Its not unlike when you draw an eye and, unless you're Pee-Wee Hurley, you don't draw a flat, fully outlined diamond shape, you assume the viewer knows what an eye looks like and you rely on minimalism and other things to make it look 3D and realistic. If that makes sense at all. You don't need to shriek "The philosophy of 16th century monks really speaks to me!" to the masses on a daily basis, its more that if you fall in love with a state of mind, you have to compress it, pocket it and then apply it. Sticking to your metaphorical guns, basically. (Hello Brazil)
In a way the wonderfulness today summed up all those things, that is why I bursted-out earlier..Outburst? Geddit? Sí?
So anyway, thank you everyone..God that sounds so cheesy, but. Yeah. I wish I could stay in Seventeen Village forever but I can't. So the next best thing would be to gather up everything I've learned into a gypsy/topshop handkerchief, knot the bitch up on a stick and hit the road. Life is a college lecture, its not supported by permanent walls but the good thing about that is that its not enclosed with boundaries either.
So fuel up. Lets give it a whirl.
Sunday, December 5, 2010
Thursday, December 2, 2010
Tuesday, November 30, 2010
The joy of snow is something that has to power to seduce, convert non-believers (hello tramore), and generally unite the human race in both the fear of dying suddenly on the ice and in the beauty of a Beige Wonderland.
Today during a typically funny and odd history class, It Began To Snow at last and due to the fact that no-one was in and god finally "came", El Scurvmeister announced at 11.45am that "fuaireamar an comhairle" to Shut Down The School asap. Look at me capitalizing like theres no tomorrow/Dickinson!
Treading home, I was met by an icing-sugar-from-a-sieve flurry of snow encircled by the overflowing excitement being jizzed out of a few hundred teenagers at the fact that we were being evacuated, and a hobo-man inching across the road who proceeded to Wham! headlong into that weird rotting house shouting "JAYSUS I NEVER SEEN ANYTING LIKE I-"
Everything was slowed down like a hungover zoetrope, lines of normally shpeedin' traffic were fluidly submerged in a monochromey midnight blue snowdome. It was like a big in-joke between us all, both with our facebook statuses and with the usually silent real life pedestrians who gave me a jaunty nod of ho-ho-escaped-early-today-did-we? amid the ice confetti.
I'm sure this snow-eyelashed wonder (hello matthew) will wear off after a few weeks, transport systems will skid to a halt, plans will be ruined, being stuck inside cut off from friends and teaching ourselves the Leaving Cert will get to be a bittuva drag. (queen).
But today is still November; the fire is warm, Anastasia is on, homework is low and the novelty is still very much present.
And since we've no place to go..
Sunday, November 28, 2010
Saturday, November 27, 2010
Once out of nature I shall never take
My bodily form from any natural thing,
But such a form as Grecian goldsmiths make
Of hammered gold and gold enamelling
To keep a drowsy Emperor awake;
Or set upon a golden bough to sing
To lords and ladies of Byzantium
Of what is past, or passing, or to come.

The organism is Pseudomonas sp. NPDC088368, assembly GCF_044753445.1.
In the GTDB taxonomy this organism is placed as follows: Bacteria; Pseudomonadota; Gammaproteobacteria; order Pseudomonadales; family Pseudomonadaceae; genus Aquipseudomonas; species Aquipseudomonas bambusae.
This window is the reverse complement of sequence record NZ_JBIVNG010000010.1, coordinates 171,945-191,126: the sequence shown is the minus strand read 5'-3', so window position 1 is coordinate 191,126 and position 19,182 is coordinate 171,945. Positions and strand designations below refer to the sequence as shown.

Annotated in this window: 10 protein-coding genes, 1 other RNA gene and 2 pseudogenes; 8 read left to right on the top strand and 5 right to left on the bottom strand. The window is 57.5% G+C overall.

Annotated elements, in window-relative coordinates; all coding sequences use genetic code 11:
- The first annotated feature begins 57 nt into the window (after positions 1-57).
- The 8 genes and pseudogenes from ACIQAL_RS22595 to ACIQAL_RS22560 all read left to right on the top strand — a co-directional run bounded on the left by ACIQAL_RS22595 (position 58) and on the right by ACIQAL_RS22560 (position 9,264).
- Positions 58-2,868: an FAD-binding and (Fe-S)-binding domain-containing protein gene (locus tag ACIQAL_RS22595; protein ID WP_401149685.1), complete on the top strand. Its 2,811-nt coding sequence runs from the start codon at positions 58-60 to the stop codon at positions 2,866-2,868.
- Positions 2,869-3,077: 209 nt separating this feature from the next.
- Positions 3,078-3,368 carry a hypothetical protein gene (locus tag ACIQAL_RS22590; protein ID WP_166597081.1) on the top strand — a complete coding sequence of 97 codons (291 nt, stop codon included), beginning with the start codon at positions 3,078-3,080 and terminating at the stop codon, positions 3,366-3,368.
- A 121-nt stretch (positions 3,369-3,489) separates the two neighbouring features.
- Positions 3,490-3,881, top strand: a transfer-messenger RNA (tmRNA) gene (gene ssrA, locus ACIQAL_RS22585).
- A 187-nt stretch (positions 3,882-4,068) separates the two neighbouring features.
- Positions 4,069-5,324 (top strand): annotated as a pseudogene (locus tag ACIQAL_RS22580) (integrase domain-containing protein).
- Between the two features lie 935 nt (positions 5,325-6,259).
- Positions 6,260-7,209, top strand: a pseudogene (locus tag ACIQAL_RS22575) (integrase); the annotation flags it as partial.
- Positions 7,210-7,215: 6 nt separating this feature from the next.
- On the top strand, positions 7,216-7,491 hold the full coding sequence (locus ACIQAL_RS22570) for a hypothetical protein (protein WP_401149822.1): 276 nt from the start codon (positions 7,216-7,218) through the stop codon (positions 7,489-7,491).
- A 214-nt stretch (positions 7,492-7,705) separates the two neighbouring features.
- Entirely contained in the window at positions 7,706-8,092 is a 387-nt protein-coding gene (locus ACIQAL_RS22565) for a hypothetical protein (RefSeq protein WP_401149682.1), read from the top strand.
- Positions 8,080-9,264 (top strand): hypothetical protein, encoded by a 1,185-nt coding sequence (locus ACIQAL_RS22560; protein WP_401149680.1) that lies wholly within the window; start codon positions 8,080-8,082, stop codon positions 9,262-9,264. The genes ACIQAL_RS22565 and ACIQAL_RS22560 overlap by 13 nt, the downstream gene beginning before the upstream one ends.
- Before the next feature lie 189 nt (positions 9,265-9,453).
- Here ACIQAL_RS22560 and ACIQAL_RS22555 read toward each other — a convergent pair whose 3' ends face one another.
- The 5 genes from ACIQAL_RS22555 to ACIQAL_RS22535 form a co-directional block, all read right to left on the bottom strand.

When old age shall this generation waste,
Thou shalt remain, in midst of other woe
Than ours, a friend to man, to whom thou say'st
'Beauty is truth, truth beauty' - that is all
Ye know on earth, and all ye need to know.
Saturday, November 20, 2010
Wave to the Birdy
I know this should be something Harry Potter related but it's not. I apologise in advance.
I would just like to point out a running theme this week. Birds. As I have come to the realisation that they are very strange creatures who ultimately defy gravity.
Birds are often ignored so let me draw your attention to them:
A Bird came down the Walk—
He did not know I saw—
He bit an angle-worm in halve-
And ate the fellow, raw,
Well I didn't tell anyone,
But a bird flew by
Saw what I'd done
He set up a Nest outside
And he sang about what I'd become.
Fun fact: apperently they burst if they eat rice.
Interesting - no?
Anyway, feed the birds tupence a baaaaaaaag, tupence, tupence, tupence a bag.
Oh yeah and if you're particularly fond of pigeons: http://www.youtube.com/watch?v=LU5rpwG4W8g
Thursday, November 18, 2010
But mostly I'm just feeling sad, I know this could end real bad, but I wish it didn't have to end at all.
Sunday, November 14, 2010
The thing that has my blood boiling is the idea that relationships - close relationships/what people view as True Love - should influence, or more importantly, LIMIT what you want to do and who you are.
In (most) relationships, adultery is a no-no. To me this is totally logical, and makes sense from a trust, loyalty and aul-that point of view. Anygay, if it is love, you naturally wouldn't want anyone else. CAPICHE? However, what I don't agree with is the ludicrousness of withdrawing a person's choice by holding an emotional gun to their head to make them feel differently, even if it is about something as small as legally getting drunk on your best friend's 18th birthday.
I suppose this is the point where I should slip in the obvious and overused-in-this-kind-of-situation phrase; I'm Not Going To Name Names. The reason I'm Not Going To Name Names is that it definitely wouldn't be fair or nice, and I don't want to do a Mark Zuckerberg on this.
I want to get across that the biggest issue with relationships for me is the idea of having to diminish another area of your life - be it to do with education/friends/interests/future - or just miss out on things altogether because of it. They should be beneficial. Something someone said on this subject last night:
EVERYONE NEEDS TO SCREAM LIKE A BAT SOMETIMES!
Trying to change someone or part of someone by force, metaphysically or otherwise, is never right and never good. I believe Love to be something that accepts you, and from then on in can inadvertently change you for the better. But essentially, self-change comes from self-acceptance, which comes from - OH YEAH - you. And I think its pretty clear that such "negative" aspects of a character are extremely subjective. This is coming from the perspective of a 17-year-old (going on 18 soon, GAH) who is not naiive enough to assume that she can fully understand or comprehend Love. Nevertheless I agree with Mumford and his Sons in that it should not betray you, dismay or enslave you, but set you free. Cáisiúl as that looks on the blogosphere.